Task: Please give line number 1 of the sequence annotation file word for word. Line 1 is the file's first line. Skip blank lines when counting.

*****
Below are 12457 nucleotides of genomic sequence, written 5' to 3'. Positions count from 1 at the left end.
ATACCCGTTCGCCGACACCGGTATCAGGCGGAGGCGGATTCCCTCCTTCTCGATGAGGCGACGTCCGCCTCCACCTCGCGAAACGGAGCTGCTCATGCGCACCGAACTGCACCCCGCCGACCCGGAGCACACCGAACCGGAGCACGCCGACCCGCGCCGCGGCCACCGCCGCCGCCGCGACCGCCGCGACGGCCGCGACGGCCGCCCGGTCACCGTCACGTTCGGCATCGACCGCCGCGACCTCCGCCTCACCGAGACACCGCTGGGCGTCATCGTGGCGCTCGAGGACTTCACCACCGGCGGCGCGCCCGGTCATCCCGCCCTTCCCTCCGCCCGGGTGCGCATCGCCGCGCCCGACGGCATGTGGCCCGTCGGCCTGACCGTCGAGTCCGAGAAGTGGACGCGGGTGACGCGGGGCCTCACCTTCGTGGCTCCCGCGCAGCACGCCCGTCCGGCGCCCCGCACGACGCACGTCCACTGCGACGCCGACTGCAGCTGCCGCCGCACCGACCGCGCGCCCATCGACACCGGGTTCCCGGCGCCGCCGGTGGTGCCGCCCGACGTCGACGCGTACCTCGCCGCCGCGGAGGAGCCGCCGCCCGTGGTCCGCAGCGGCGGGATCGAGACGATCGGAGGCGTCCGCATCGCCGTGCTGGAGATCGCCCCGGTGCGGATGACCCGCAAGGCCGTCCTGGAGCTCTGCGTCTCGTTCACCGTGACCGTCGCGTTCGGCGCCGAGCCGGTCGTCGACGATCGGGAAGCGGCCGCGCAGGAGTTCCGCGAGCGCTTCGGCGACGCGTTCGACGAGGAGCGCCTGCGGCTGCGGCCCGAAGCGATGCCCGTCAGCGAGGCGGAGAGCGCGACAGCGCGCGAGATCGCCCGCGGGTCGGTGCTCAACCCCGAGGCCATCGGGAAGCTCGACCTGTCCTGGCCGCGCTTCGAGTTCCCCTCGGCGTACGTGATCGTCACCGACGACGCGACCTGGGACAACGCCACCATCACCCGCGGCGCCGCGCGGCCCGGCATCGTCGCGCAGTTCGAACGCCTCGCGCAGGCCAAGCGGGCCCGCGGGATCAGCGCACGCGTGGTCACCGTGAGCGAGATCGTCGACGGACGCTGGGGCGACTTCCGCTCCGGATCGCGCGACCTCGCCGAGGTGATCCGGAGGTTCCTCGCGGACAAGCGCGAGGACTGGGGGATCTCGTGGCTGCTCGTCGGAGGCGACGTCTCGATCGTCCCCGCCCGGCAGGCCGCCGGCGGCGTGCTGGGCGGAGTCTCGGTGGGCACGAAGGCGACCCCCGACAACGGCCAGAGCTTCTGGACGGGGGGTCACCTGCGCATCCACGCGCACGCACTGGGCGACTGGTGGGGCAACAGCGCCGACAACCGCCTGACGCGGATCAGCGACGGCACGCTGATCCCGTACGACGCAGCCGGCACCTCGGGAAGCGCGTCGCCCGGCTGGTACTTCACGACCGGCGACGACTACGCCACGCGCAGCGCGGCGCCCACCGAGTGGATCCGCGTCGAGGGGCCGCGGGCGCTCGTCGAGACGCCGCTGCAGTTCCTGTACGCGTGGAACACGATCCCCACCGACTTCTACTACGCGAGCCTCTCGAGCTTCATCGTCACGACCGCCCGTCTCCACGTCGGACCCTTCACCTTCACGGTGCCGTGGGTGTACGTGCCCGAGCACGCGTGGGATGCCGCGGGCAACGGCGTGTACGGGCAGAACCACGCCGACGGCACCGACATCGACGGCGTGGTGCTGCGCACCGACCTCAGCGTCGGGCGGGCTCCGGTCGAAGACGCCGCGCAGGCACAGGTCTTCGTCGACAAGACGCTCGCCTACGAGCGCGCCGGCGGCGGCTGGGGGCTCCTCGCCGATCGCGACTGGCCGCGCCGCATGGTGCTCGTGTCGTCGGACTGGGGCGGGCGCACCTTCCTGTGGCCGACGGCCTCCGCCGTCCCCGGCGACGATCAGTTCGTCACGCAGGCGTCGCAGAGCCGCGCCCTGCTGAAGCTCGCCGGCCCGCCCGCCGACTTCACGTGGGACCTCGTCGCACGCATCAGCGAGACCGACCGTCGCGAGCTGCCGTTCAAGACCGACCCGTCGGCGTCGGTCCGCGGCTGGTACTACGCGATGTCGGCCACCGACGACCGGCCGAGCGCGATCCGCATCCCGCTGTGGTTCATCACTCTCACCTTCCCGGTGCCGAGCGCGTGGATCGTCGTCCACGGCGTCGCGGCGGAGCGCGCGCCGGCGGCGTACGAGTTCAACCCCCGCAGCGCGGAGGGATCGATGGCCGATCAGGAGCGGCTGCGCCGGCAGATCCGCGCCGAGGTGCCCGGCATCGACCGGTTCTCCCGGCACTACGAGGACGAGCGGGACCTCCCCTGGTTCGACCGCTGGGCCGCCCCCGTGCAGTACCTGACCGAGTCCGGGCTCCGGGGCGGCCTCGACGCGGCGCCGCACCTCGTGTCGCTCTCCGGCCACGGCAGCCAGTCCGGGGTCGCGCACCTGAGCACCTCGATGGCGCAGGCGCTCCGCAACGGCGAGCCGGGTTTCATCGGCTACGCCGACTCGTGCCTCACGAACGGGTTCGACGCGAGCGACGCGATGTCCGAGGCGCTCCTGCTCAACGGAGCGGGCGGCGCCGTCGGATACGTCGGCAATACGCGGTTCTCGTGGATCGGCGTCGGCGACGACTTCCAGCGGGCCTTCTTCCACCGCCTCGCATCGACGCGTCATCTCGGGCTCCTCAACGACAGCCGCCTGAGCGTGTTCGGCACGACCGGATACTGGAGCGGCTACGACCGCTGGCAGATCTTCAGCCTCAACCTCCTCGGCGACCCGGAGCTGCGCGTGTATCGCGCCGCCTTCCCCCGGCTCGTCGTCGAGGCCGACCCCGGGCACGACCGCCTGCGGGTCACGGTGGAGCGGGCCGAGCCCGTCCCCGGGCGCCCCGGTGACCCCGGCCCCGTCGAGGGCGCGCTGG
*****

Below are 12457 nucleotides of genomic sequence, written 5' to 3'. Positions count from 1 at the left end.